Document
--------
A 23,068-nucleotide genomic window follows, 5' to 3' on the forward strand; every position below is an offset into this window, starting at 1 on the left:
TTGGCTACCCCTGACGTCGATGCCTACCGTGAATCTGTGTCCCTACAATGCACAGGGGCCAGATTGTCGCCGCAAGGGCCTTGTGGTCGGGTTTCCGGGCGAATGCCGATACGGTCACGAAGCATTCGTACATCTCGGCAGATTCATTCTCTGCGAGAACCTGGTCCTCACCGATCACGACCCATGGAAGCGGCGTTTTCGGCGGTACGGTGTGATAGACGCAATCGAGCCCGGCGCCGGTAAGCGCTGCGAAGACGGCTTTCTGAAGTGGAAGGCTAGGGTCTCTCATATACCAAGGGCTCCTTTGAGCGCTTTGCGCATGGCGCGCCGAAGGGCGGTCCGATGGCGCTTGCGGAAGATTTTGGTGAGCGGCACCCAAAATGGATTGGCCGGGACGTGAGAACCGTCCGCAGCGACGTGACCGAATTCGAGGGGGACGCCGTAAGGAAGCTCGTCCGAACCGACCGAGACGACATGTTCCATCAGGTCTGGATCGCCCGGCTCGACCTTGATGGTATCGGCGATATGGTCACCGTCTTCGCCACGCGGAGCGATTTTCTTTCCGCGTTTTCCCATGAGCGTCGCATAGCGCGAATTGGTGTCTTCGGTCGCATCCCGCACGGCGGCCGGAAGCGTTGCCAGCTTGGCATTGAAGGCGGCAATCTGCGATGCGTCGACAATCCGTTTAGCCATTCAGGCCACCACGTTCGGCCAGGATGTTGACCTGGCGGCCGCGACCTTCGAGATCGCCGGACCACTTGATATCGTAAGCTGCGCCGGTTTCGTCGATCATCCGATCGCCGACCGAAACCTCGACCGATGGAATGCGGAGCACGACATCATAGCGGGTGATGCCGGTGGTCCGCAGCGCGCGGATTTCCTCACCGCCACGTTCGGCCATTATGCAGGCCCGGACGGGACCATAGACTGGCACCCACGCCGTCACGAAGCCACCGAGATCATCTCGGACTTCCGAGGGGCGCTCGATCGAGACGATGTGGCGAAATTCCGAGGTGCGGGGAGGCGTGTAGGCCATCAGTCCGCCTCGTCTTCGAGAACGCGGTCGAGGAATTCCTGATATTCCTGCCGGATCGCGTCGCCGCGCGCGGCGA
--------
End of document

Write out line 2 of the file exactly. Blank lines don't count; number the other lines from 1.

TTGGCTACCCCTGACGTCGATGCCTACCGTGAATCTGTGTCCCTACAATGCACAGGGGCCAGATTGTCGCCGCAAGGGCCTTGTGGTCGGGTTTCCGGGCGAATGCCGATACGGTCACGAAGCATTCGTACATCTCGGCAGATTCATTCTCTGCGAGAACCTGGTCCTCACCGATCACGACCCATGGAAGCGGCGTTTTCGGCGGTACGGTGTGATAGACGCAATCGAGCCCGGCGCCGGTAAGCGCTGCGAAGACGGCTTTCTGAAGTGGAAGGCTAGGGTCTCTCATATACCAAGGGCTCCTTTGAGCGCTTTGCGCATGGCGCGCCGAAGGGCGGTCCGATGGCGCTTGCGGAAGATTTTGGTGAGCGGCACCCAAAATGGATTGGCCGGGACGTGAGAACCGTCCGCAGCGACGTGACCGAATTCGAGGGGGACGCCGTAAGGAAGCTCGTCCGAACCGACCGAGACGACATGTTCCATCAGGTCTGGATCGCCCGGCTCGACCTTGATGGTATCGGCGATATGGTCACCGTCTTCGCCACGCGGAGCGATTTTCTTTCCGCGTTTTCCCATGAGCGTCGCATAGCGCGAATTGGTGTCTTCGGTCGCATCCCGCACGGCGGCCGGAAGCGTTGCCAGCTTGGCATTGAAGGCGGCAATCTGCGATGCGTCGACAATCCGTTTAGCCATTCAGGCCACCACGTTCGGCCAGGATGTTGACCTGGCGGCCGCGACCTTCGAGATCGCCGGACCACTTGATATCGTAAGCTGCGCCGGTTTCGTCGATCATCCGATCGCCGACCGAAACCTCGACCGATGGAATGCGGAGCACGACATCATAGCGGGTGATGCCGGTGGTCCGCAGCGCGCGGATTTCCTCACCGCCACGTTCGGCCATTATGCAGGCCCGGACGGGACCATAGACTGGCACCCACGCCGTCACGAAGCCACCGAGATCATCTCGGACTTCCGAGGGGCGCTCGATCGAGACGATGTGGCGAAATTCCGAGGTGCGGGGAGGCGTGTAGGCCATCAGTCCGCCTCGTCTTCGAGAACGCGGTCGAGGAATTCCTGATATTCCTGCCGGATCGCGTCGCCGCGCGCGGCGA